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ABSTRACT: The hypothesis that myristic acid (C14:0) has a stronger cholesterol-increasing potential than does palmitic acid is based on very few experimental observations. A randomized, strictly controlled dietary study was therefore designed to investigate the effect of a synthetic fat that was high in myristic acid, and palm oil, which is high in palmitic acid, on lipoproteins and hemostatic variables. Twelve men were served two diets (40% of energy as fat) with 41% of fat as myristic (diet M) or palmitic acid (diet P) for 3 wk with 1 mo between the two dietary schedules. Plasma HDL cholesterol was 8% higher with diet M than with diet P: 1.10 +/- 0.06 (mean +/- SEM) vs 1.01 +/- 0.05 mmol/L (P < 0.006). Diet M raised factor VII coagulant (F VIIc) activity to 98% (77-117%) vs 96% (71-109%) (medians and ranges) after diet P (P = 0.02). Total and LDL-cholesterol concentrations did not differ between the diets. In conclusion, the myristic acid test fat was not more cholesterolemic than was palm oil, but it did induce a minor rise in F VIIc activity.American Journal of Clinical Nutrition 12/1994; 60(6):919-25. · 6.50 Impact Factor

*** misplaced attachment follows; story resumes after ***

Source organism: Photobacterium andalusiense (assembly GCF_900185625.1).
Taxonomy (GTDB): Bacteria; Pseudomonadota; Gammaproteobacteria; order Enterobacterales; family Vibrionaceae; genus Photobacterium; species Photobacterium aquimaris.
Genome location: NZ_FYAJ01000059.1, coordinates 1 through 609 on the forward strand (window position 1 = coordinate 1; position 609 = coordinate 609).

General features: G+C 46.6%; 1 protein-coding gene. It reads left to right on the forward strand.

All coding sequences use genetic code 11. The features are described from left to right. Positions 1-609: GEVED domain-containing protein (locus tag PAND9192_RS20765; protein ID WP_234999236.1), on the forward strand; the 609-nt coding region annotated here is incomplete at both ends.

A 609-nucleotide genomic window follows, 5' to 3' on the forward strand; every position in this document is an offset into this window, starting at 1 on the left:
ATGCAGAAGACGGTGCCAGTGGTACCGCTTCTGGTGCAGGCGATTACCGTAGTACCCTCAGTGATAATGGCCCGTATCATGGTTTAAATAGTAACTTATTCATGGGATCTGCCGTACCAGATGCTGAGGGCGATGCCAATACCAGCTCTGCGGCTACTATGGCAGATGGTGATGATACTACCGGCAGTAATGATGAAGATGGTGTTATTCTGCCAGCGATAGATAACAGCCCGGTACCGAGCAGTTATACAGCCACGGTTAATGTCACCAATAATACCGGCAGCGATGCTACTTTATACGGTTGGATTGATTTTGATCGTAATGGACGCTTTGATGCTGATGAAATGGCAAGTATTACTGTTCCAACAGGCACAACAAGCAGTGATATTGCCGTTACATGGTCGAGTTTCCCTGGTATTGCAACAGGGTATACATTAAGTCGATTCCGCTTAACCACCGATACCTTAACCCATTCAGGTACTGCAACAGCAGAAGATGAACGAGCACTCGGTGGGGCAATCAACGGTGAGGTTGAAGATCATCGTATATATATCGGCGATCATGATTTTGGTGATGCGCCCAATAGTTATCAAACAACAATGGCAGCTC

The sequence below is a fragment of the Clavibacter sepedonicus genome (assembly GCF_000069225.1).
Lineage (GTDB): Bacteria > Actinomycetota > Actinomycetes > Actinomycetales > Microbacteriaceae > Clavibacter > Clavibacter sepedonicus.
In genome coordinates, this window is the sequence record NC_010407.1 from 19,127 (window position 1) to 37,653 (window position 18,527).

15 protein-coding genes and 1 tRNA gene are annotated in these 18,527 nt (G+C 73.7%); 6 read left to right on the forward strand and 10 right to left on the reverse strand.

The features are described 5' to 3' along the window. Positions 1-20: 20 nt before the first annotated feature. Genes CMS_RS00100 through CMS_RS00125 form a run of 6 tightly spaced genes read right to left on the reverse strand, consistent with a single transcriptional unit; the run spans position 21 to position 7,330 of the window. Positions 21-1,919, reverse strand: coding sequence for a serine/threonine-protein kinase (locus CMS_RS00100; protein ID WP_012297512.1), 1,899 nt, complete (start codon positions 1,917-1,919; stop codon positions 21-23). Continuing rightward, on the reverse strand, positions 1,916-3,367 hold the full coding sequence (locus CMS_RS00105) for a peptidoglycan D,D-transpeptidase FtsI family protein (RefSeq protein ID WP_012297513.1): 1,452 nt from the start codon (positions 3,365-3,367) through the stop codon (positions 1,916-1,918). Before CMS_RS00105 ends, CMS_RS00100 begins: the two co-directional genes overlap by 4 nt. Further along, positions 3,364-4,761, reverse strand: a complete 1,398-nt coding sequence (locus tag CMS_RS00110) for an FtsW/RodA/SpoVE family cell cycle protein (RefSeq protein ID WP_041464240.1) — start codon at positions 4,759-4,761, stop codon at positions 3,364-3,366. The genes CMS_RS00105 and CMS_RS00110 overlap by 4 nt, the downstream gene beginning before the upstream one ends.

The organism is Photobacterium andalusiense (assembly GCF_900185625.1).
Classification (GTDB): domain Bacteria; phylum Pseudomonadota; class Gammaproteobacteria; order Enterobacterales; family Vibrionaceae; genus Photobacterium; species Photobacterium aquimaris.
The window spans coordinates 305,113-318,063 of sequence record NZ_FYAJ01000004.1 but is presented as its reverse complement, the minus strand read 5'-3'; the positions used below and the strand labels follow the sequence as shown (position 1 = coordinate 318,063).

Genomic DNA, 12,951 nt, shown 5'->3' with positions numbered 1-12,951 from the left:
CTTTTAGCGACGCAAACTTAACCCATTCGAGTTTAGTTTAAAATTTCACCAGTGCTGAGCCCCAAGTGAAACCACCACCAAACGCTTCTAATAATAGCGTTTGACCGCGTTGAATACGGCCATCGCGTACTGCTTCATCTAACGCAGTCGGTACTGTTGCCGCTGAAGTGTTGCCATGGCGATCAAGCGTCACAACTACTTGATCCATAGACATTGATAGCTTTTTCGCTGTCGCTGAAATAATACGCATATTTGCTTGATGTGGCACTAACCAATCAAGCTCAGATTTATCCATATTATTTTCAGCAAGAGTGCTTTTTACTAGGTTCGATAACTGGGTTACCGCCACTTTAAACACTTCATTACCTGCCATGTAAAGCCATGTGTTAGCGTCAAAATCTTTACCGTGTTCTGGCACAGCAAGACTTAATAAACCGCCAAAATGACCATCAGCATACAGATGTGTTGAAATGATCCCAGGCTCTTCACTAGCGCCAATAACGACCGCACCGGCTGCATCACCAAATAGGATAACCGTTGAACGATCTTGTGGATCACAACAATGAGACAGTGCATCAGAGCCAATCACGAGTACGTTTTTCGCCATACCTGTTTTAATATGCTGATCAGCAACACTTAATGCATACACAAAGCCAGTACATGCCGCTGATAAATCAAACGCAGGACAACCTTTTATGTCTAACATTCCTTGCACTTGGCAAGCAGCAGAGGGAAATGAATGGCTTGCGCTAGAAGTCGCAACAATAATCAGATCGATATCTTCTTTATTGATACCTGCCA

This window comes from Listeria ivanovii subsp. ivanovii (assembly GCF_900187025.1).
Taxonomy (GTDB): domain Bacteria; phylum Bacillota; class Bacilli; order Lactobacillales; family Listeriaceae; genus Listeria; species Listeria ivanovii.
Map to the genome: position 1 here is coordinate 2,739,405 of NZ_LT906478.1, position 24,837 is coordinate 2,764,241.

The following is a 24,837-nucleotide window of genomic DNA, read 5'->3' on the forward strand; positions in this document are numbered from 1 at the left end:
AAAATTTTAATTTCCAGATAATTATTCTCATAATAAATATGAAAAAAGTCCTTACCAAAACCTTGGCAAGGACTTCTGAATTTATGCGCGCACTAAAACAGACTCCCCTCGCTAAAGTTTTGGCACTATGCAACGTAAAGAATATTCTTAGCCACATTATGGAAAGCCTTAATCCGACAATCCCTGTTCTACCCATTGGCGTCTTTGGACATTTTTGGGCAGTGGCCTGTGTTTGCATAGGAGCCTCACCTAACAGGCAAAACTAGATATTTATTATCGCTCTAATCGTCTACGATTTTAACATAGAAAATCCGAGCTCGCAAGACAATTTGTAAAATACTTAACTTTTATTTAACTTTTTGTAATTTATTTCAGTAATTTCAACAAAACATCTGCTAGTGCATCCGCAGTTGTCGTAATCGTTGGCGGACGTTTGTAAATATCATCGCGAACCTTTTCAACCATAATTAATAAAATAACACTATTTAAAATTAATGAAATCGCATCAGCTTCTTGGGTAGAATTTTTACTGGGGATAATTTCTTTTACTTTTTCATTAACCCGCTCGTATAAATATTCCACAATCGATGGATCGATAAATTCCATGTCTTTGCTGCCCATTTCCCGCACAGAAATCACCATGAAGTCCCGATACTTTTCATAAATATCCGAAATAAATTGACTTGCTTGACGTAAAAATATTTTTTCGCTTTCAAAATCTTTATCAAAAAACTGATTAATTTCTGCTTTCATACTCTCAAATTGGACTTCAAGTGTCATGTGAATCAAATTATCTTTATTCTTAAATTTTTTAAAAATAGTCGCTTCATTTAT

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ABSTRACT: Based on the potential benefits of cis-9, trans-11 conjugated linoleic acid (CLA) for human health, there is a need to develop effective strategies for enhancing milk fat CLA concentrations. Levels of cis-9, trans-11 CLA in milk can be increased by supplements of fish oil (FO) and sunflower oil (SO), but there is considerable variation in the response. Part of this variance may reflect time-dependent ruminal adaptations to high levels of lipid in the diet, which lead to alterations in the formation of specific biohydrogenation intermediates. To test this hypothesis, 16 late lactation Holstein-British Friesian cows were used in a repeated measures randomized block design to examine milk fatty acid composition responses to FO and SO in the diet over a 28-d period. Cows were allocated at random to corn silage-based rations (8 per treatment) containing 0 (control) or 45 g of oil supplement/kg of dry matter consisting (1:2; wt/wt) of FO and SO (FSO), and milk composition was determined on alternate days from d 1. Compared with the control, the FSO diet decreased mean dry matter intake (21.1 vs. 17.9 kg/d), milk fat (47.7 vs. 32.6 g/kg), and protein content (36.1 vs. 33.3 g/kg), but had no effect on milk yield (27.1 vs. 26.4 kg/d). Reductions in milk fat content relative to the FSO diet were associated with increases in milk trans-10 18:1, trans-10, cis-12 CLA, and trans-9, cis-11 CLA concentrations (r(2) = 0.74, 0.57, and 0.80, respectively). Compared with the control, the FSO diet reduced milk 4:0 to 18:0 and cis 18:1 content and increased trans 18:1, trans 18:2, cis-9, trans-11 CLA, 20:5 n-3, and 22:6 n-3 concentrations. The FSO diet caused a rapid elevation in milk cis-9, trans-11 CLA content, reaching a maximum of 5.37 g/100 g of fatty acids on d 5, but these increases were transient, declining to 2.35 g/100 g of fatty acids by d 15. They remained relatively constant thereafter. Even though concentrations of trans-11 18:1 followed the same pattern of temporal changes as cis-9, trans-11 CLA, the total trans 18:1 content of FSO milk was unchanged because of the concomitant increases in the concentration of other isomers (Delta(4-10) and Delta(12-15)), predominantely trans-10 18:1. In conclusion, supplementing diets with FSO enhances milk fat cis-9, trans-11 CLA content, but the high level of enrichment declines because of changes in ruminal biohydrogenation that result in trans-10 replacing trans-11 as the major 18:1 biohydrogenation intermediate formed in the rumen.Journal of Dairy Science 03/2006; 89(2):714-32. · 2.57 Impact Factor